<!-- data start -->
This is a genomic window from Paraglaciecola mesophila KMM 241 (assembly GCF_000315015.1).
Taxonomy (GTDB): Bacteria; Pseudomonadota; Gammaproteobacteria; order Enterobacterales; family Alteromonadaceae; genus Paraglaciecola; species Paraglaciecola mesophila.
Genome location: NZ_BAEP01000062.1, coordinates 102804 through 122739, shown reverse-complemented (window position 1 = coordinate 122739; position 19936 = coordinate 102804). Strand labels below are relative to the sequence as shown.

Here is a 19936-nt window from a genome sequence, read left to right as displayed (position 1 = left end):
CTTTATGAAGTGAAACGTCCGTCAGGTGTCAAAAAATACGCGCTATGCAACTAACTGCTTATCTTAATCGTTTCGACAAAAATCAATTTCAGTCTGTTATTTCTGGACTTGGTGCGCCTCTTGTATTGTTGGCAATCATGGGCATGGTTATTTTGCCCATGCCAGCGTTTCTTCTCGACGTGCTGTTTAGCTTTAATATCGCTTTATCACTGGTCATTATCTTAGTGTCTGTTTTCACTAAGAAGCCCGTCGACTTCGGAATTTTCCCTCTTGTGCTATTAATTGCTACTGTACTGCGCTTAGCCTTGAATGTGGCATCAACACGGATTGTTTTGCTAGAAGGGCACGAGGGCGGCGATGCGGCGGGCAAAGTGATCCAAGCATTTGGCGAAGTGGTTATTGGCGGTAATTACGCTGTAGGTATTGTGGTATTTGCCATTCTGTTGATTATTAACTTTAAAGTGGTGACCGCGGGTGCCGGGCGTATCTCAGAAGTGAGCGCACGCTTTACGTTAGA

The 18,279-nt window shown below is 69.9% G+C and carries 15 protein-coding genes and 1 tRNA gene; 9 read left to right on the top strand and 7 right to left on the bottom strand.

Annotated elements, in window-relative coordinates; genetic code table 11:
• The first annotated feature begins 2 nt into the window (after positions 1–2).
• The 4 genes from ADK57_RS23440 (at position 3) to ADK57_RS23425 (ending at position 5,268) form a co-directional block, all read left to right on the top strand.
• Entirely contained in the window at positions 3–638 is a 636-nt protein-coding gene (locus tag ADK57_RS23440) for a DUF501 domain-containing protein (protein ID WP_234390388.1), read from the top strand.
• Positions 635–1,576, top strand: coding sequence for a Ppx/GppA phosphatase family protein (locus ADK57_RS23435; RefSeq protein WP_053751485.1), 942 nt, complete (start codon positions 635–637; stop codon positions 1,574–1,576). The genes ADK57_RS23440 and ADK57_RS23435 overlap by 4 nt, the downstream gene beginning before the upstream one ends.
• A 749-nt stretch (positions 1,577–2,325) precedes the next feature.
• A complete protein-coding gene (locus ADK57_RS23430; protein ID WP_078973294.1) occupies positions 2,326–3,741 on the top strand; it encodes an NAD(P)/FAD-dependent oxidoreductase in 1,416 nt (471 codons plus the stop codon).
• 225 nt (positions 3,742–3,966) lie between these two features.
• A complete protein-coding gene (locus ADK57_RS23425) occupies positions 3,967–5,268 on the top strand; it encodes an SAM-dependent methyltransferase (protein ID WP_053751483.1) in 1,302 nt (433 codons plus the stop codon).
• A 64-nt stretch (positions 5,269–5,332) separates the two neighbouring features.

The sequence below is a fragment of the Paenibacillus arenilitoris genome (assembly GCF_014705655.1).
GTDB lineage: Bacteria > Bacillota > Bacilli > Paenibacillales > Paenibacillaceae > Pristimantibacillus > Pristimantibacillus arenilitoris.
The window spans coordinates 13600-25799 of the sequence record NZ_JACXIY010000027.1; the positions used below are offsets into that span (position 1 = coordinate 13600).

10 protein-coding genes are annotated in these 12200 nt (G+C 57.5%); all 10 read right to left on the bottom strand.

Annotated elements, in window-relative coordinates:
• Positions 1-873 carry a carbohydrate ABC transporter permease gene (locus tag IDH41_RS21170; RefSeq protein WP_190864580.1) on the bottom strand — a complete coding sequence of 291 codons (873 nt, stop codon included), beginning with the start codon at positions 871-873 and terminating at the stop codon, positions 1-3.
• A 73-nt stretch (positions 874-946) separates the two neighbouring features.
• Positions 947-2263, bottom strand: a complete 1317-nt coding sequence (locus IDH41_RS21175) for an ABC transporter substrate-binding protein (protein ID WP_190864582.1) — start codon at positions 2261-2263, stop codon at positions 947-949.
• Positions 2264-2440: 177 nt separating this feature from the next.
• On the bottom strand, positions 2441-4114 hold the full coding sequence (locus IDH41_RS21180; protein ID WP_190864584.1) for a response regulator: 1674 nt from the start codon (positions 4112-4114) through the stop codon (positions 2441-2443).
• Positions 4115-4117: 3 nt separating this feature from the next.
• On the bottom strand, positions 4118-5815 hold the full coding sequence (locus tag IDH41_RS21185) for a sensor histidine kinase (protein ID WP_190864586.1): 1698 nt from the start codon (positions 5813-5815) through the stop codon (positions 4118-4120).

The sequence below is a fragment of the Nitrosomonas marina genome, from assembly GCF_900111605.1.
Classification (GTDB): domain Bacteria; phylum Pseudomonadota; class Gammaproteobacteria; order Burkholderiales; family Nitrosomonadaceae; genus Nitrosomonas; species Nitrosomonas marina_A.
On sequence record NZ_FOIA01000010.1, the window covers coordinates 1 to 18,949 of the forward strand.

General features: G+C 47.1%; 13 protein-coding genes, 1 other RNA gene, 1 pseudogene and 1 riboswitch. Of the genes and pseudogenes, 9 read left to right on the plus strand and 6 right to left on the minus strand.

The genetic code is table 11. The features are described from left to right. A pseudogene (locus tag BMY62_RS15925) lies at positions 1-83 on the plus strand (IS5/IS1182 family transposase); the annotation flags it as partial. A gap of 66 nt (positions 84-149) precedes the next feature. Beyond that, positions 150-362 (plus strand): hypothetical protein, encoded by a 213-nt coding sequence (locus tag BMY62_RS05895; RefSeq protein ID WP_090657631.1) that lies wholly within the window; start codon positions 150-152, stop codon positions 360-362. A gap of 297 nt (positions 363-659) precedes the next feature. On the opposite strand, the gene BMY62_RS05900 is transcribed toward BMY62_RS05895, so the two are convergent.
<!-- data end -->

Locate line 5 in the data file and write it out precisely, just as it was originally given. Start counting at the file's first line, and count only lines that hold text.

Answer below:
CTTTATGAAGTGAAACGTCCGTCAGGTGTCAAAAAATACGCGCTATGCAACTAACTGCTTATCTTAATCGTTTCGACAAAAATCAATTTCAGTCTGTTATTTCTGGACTTGGTGCGCCTCTTGTATTGTTGGCAATCATGGGCATGGTTATTTTGCCCATGCCAGCGTTTCTTCTCGACGTGCTGTTTAGCTTTAATATCGCTTTATCACTGGTCATTATCTTAGTGTCTGTTTTCACTAAGAAGCCCGTCGACTTCGGAATTTTCCCTCTTGTGCTATTAATTGCTACTGTACTGCGCTTAGCCTTGAATGTGGCATCAACACGGATTGTTTTGCTAGAAGGGCACGAGGGCGGCGATGCGGCGGGCAAAGTGATCCAAGCATTTGGCGAAGTGGTTATTGGCGGTAATTACGCTGTAGGTATTGTGGTATTTGCCATTCTGTTGATTATTAACTTTAAAGTGGTGACCGCGGGTGCCGGGCGTATCTCAGAAGTGAGCGCACGCTTTACGTTAGA